Educators generally agree that the mastery of speaking skills is a necessity for most EFL and ESL learners (Ounis, 2017). While scholars debate which aspect of speaking should be a priority, interactional or transactional, Klingen links both usages. 3 of Klingen’s (2000) 12 functions of speaking: personal, descriptive and explanatory are relevant to this project. The impetus of this research is deeply rooted within the immediate needs of our students and their future professional goals. Student comments gathered from previous workshops and course evaluations reflect the desire for more focus on speaking skills. The aim of this action research is to improve confidence and communicative ability by implementing classroom-based speaking assessment tools. Research questions are: 1) To what extent can our speaking assessment tools help students better express themselves in English? 2) To what extent can teaching towards this assessment help improve self-efficacy, awareness of, and confidence in students’ ability? This study took a mixed-method approach where assessment results provide quantitative data and pre- and post-course survey results provide qualitative data. The project structure not only proved helpful in assessing students’ skills, but surveys showed that student confidence in their ability to express themselves in English increased by 4.2%, while general English skill increased by 13.9%. The median grade differential between finals and midterms was 25%. Future research will focus on the design and implementation of similar speaking assessment tools for first graders to start promoting autonomy and mitigating performance anxiety.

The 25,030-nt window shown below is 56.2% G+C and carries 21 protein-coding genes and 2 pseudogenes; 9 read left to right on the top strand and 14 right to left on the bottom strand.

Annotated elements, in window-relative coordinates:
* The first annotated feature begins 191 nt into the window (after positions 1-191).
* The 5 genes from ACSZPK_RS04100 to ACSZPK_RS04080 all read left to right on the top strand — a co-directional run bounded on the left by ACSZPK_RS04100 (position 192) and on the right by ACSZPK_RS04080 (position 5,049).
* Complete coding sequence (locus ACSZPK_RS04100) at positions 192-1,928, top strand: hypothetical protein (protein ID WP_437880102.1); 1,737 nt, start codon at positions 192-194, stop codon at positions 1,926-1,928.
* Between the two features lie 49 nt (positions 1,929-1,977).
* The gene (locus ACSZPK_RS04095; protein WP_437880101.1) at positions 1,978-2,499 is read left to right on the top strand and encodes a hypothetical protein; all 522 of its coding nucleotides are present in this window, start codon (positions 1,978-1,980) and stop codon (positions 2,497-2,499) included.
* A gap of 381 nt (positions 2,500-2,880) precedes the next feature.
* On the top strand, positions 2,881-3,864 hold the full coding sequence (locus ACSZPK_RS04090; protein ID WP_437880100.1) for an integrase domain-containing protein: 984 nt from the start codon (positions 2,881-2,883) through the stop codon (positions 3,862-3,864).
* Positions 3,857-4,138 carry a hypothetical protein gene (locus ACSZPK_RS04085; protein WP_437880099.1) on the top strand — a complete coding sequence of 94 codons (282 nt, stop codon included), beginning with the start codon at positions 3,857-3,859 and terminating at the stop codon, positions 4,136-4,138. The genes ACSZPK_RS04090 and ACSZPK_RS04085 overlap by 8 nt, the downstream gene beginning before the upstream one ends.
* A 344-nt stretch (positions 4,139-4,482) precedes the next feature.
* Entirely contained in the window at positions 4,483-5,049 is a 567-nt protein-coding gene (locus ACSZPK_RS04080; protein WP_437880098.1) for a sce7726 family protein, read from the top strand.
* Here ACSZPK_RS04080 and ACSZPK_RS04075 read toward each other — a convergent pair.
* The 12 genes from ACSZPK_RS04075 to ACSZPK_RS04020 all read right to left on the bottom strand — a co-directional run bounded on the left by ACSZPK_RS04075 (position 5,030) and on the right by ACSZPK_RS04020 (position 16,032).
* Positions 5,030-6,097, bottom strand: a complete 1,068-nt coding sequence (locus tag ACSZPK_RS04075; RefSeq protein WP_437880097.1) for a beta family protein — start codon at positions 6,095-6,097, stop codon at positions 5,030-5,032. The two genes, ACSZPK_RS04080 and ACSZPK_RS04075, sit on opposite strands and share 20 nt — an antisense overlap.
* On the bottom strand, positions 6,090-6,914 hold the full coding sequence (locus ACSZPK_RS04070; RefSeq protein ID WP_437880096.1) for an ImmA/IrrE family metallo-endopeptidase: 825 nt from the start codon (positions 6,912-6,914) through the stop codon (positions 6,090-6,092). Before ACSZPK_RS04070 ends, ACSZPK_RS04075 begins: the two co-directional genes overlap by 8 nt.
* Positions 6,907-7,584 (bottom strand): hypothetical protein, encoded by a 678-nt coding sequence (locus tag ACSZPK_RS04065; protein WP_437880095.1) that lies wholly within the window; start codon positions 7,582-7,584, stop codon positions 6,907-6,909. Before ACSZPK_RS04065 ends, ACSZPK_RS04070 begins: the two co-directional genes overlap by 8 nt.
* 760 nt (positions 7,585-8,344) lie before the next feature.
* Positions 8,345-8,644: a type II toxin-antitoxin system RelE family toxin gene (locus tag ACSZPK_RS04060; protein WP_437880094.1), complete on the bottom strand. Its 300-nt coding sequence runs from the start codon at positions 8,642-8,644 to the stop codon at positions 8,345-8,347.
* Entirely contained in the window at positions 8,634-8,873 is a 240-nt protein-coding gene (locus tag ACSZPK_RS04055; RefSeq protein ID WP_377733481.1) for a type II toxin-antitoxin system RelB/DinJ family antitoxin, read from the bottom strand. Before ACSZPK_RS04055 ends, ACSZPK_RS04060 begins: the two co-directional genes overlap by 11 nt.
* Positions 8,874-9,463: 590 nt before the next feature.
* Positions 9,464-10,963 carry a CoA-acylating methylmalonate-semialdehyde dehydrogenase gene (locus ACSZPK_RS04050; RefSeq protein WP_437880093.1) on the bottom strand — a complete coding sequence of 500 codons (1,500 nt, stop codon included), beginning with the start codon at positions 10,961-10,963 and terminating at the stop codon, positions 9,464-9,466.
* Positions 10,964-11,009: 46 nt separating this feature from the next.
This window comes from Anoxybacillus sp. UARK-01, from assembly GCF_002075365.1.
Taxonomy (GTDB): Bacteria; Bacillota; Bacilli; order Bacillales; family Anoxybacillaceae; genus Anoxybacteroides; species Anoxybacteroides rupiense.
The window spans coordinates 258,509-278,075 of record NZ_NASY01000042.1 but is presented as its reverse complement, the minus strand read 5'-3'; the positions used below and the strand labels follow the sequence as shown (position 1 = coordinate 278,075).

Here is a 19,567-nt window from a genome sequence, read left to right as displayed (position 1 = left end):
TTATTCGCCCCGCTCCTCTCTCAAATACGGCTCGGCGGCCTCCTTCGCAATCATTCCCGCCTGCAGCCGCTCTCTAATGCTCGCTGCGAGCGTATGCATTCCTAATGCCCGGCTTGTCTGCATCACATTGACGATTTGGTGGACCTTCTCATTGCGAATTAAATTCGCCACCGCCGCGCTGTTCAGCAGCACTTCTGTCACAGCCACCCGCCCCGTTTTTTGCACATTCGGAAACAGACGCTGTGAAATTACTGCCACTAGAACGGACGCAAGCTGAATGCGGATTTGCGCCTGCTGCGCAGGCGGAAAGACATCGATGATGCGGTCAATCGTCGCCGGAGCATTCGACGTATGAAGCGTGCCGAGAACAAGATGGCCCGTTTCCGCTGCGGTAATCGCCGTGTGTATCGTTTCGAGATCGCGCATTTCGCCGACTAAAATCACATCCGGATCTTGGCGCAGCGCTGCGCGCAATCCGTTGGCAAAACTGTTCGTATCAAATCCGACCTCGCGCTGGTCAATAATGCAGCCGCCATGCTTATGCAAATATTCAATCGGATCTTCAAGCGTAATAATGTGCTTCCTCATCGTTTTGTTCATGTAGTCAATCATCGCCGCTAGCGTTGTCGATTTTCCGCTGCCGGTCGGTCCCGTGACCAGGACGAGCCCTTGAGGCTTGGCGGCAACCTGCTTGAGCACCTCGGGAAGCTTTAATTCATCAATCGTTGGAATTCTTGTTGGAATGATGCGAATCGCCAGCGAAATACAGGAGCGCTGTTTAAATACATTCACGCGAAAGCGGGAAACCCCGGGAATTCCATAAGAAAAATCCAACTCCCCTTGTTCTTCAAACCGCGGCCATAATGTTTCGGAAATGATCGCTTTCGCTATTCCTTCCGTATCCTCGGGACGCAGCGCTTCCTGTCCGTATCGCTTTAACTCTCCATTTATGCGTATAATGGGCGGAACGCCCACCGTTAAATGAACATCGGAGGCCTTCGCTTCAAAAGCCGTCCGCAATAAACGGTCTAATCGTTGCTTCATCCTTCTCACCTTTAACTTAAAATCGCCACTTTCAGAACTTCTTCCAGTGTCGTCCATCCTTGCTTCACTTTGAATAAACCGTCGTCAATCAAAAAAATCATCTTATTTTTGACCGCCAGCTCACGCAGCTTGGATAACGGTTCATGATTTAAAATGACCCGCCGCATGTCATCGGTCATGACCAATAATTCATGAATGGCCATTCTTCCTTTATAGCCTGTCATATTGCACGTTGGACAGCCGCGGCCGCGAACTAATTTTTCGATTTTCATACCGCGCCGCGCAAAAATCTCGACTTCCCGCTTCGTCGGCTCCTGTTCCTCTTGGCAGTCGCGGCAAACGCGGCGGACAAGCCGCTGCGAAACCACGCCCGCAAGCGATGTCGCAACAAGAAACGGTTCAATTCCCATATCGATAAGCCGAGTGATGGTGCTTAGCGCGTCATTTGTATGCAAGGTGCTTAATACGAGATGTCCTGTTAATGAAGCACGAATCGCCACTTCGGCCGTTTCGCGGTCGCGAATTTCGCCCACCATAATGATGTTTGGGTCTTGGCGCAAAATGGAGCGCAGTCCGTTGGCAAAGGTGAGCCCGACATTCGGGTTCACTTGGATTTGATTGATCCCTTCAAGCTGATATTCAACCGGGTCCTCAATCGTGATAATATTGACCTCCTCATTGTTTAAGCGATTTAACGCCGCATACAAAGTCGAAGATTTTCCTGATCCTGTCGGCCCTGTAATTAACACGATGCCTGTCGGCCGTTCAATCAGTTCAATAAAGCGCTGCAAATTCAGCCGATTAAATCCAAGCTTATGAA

Kinsella Valies, University of Shizuoka, Japan
James Herbach, University of Shizuoka, Japan
Stream: Foreign Languages Education & Applied Linguistics (including ESL/TESL/TEFL)
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